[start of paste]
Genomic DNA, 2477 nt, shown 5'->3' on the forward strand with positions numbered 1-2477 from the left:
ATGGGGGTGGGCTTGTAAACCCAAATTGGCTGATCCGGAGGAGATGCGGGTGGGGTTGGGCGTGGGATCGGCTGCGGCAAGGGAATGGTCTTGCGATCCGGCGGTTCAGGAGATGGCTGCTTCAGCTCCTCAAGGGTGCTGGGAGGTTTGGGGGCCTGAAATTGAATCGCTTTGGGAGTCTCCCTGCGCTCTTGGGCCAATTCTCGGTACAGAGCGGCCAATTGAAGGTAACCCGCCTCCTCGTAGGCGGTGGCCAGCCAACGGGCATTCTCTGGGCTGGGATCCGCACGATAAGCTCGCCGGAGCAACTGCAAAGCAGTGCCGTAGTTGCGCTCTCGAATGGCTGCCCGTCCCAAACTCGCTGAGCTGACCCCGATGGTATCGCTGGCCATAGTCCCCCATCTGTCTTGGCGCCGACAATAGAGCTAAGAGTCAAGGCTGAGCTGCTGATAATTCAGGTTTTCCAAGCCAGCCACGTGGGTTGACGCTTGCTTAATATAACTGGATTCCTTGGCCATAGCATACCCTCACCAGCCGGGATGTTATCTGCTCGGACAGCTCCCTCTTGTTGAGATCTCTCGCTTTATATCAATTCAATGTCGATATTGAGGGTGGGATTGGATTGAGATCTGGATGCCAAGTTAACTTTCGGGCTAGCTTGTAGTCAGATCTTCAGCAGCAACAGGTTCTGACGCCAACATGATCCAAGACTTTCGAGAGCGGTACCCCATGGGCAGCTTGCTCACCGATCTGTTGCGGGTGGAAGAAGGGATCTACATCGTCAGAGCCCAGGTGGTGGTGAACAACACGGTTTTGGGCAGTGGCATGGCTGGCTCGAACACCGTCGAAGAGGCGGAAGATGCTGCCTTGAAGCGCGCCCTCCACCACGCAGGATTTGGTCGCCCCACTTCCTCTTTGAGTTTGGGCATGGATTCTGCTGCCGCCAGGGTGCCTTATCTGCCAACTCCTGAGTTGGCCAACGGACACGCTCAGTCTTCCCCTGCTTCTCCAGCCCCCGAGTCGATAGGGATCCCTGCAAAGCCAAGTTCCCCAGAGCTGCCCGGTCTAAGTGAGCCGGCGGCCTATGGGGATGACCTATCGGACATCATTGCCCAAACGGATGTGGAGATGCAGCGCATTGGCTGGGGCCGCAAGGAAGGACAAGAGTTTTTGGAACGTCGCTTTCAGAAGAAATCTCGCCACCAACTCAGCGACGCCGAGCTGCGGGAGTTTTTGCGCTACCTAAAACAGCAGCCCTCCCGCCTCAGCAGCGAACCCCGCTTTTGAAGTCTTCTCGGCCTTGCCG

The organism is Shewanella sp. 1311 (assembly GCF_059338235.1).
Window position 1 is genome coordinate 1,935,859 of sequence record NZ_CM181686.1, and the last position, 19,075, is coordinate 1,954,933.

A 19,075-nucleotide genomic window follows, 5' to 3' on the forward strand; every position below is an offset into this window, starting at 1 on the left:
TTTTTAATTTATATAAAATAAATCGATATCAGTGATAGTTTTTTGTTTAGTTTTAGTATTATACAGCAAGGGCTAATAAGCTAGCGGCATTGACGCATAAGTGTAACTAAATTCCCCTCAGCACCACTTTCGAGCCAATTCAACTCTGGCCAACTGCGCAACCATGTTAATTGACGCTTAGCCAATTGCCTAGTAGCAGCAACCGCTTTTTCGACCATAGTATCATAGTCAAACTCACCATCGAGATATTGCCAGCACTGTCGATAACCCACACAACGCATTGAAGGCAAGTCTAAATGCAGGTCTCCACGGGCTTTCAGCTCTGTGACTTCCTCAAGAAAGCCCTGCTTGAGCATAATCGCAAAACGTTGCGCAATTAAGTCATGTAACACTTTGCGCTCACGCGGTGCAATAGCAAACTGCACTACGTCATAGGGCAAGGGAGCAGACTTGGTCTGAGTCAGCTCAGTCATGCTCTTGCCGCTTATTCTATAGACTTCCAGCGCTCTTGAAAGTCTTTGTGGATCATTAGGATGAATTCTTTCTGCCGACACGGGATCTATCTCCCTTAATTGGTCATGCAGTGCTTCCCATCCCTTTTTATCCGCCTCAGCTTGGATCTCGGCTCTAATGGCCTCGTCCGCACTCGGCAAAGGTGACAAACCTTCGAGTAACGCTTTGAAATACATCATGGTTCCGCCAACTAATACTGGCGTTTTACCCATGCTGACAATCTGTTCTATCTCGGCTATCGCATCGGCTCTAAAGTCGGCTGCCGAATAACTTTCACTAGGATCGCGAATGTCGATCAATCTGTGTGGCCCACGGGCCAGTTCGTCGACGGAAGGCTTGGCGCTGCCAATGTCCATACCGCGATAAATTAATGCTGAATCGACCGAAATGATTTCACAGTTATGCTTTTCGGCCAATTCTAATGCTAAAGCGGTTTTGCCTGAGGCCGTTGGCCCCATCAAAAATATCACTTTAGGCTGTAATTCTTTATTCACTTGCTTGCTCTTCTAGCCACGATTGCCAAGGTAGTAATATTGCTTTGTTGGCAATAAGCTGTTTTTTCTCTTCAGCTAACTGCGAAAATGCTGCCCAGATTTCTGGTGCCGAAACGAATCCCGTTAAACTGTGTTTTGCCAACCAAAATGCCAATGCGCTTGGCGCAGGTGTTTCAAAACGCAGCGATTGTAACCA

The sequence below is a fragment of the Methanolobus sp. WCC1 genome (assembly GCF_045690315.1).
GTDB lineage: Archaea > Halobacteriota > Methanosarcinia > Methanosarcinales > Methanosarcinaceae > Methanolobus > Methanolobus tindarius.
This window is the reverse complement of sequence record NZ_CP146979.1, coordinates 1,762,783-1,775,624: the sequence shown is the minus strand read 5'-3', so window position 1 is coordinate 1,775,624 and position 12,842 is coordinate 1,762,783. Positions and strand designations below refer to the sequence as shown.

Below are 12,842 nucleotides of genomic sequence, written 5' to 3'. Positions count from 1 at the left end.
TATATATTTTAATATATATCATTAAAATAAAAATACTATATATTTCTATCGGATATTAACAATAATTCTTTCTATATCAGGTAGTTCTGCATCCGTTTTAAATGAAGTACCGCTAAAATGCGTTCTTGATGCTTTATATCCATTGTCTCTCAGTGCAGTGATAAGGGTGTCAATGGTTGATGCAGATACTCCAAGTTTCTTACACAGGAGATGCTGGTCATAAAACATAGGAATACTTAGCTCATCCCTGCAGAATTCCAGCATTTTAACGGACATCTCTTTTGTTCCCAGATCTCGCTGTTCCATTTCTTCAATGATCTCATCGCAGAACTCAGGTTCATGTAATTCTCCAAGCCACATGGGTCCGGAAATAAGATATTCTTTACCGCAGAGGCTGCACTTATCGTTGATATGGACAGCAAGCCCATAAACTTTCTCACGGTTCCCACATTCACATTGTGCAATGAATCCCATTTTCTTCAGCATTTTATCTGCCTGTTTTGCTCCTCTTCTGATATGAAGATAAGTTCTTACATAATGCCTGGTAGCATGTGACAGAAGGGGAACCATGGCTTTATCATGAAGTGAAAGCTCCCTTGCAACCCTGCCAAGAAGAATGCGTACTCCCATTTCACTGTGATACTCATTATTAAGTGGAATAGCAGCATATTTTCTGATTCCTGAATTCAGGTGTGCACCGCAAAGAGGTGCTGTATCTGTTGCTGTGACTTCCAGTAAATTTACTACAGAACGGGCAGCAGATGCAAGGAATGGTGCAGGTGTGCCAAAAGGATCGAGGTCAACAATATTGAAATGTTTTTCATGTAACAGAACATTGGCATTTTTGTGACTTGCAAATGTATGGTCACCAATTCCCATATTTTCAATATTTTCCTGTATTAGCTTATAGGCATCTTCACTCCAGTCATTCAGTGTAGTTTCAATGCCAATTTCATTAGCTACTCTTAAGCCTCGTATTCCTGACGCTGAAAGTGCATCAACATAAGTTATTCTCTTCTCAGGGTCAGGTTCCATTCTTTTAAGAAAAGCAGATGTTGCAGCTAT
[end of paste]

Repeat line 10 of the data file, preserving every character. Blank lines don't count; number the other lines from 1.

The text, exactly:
Below are 12,842 nucleotides of genomic sequence, written 5' to 3'. Positions count from 1 at the left end.